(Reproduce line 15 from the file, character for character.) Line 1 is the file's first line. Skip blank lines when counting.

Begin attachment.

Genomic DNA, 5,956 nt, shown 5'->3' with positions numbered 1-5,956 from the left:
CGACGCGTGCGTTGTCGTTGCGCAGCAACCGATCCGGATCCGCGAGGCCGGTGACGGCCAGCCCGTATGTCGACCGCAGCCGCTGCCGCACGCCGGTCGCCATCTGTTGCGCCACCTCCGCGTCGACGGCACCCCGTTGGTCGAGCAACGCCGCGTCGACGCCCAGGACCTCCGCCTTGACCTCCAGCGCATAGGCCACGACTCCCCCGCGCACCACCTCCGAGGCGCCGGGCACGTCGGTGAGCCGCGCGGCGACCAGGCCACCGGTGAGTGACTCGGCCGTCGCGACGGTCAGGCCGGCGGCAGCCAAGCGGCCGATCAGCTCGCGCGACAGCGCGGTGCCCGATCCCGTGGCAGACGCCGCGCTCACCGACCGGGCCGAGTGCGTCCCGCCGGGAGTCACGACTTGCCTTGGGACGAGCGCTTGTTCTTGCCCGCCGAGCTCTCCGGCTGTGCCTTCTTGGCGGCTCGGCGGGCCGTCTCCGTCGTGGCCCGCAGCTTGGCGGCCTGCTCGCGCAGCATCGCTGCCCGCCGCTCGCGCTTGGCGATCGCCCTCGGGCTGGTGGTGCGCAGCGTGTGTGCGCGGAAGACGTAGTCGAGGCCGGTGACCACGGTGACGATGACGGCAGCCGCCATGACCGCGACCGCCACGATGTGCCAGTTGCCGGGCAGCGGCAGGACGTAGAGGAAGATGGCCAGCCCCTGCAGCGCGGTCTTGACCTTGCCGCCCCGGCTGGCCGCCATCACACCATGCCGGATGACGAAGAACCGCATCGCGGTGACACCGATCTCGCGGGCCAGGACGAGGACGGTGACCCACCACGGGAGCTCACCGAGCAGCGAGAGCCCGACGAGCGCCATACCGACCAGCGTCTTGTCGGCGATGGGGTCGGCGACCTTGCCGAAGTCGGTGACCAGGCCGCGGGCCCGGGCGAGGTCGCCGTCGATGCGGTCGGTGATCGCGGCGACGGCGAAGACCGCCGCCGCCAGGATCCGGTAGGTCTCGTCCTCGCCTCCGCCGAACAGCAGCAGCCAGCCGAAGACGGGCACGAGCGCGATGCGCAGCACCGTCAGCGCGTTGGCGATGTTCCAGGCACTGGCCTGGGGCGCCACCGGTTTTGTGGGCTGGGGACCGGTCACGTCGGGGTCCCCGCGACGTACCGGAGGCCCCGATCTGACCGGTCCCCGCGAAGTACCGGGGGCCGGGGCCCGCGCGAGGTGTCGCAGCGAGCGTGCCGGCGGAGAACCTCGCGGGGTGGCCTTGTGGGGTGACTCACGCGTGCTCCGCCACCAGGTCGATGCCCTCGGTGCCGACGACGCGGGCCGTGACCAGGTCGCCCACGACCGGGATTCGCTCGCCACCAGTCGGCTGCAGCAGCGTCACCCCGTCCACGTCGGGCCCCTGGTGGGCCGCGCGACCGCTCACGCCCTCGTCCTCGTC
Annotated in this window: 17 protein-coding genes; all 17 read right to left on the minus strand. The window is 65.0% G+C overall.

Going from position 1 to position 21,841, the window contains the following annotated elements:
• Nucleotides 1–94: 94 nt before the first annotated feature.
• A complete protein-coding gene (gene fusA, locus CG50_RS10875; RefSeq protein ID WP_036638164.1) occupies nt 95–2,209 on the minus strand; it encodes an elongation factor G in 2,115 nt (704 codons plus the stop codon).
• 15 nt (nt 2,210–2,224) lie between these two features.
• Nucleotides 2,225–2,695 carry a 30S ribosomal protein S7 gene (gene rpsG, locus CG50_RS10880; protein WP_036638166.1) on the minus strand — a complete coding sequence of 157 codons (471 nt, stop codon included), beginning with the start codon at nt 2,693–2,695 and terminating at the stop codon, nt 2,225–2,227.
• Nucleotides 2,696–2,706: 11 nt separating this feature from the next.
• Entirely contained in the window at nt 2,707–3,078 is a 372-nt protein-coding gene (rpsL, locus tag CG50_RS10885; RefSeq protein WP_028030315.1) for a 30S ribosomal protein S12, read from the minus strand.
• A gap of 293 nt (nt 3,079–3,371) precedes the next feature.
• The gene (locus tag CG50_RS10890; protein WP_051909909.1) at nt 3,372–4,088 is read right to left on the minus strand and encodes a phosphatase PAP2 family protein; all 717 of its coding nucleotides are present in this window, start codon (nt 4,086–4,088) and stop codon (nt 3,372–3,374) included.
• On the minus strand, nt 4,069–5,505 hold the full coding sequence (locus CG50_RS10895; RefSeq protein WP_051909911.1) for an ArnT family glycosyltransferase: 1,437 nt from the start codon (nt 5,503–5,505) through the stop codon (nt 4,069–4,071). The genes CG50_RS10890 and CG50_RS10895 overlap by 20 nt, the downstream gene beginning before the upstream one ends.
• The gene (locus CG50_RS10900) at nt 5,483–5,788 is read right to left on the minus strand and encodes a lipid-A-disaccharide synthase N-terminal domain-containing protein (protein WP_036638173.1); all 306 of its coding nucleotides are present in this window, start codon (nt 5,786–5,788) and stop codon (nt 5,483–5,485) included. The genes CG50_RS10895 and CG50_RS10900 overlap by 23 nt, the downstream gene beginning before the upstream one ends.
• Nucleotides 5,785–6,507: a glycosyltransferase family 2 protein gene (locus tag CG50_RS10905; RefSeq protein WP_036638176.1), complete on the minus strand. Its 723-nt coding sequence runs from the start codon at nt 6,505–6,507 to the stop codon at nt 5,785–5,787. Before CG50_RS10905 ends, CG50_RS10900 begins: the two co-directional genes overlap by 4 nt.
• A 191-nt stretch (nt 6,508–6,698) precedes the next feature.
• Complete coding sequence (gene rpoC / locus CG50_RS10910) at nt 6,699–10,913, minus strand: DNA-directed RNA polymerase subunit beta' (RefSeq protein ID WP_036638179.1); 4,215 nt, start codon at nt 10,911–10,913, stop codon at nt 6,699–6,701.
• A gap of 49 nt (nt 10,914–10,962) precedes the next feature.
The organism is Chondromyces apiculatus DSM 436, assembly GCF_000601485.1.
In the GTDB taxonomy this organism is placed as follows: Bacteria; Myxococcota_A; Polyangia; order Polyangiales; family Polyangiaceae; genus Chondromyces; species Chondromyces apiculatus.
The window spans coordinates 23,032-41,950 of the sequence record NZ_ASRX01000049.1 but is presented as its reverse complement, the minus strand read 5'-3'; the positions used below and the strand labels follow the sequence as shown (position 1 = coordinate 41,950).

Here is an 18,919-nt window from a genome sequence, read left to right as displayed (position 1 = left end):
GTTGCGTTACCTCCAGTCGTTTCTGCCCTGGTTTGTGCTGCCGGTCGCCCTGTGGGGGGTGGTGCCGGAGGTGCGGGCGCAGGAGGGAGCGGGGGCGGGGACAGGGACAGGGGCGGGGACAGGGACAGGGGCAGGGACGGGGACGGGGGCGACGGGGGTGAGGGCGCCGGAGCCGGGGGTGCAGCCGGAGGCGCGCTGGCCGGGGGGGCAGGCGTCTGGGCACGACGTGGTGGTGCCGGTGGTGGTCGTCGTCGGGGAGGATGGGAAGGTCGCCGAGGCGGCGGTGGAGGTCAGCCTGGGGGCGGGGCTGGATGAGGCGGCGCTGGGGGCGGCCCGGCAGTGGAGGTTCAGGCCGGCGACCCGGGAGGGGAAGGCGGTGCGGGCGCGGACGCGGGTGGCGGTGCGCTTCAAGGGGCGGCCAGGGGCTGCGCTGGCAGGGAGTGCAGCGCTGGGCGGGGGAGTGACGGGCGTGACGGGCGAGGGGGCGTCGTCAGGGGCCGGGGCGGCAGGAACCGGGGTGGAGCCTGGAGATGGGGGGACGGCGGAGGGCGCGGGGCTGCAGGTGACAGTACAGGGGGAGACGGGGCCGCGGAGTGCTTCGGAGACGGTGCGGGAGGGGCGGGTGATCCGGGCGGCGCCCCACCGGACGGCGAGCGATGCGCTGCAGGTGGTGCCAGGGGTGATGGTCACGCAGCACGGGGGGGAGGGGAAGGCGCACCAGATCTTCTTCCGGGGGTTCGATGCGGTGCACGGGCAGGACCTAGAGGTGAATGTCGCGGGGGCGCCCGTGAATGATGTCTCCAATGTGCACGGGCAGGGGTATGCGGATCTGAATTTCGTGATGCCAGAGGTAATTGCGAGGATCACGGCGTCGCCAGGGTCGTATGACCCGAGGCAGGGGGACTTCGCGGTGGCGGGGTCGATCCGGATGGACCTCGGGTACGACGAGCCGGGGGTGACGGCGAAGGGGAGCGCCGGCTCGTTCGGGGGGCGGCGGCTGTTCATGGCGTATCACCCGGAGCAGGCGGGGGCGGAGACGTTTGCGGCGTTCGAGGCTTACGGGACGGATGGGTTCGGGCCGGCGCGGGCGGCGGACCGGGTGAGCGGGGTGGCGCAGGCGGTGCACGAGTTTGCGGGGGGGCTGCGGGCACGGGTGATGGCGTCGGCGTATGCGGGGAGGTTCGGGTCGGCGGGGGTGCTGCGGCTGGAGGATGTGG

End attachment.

• Nucleotides 5,785–6,507: a glycosyltransferase family 2 protein gene (locus tag CG50_RS10905; RefSeq protein WP_036638176.1), complete on the minus strand. Its 723-nt coding sequence runs from the start codon at nt 6,505–6,507 to the stop codon at nt 5,785–5,787. Before CG50_RS10905 ends, CG50_RS10900 begins: the two co-directional genes overlap by 4 nt.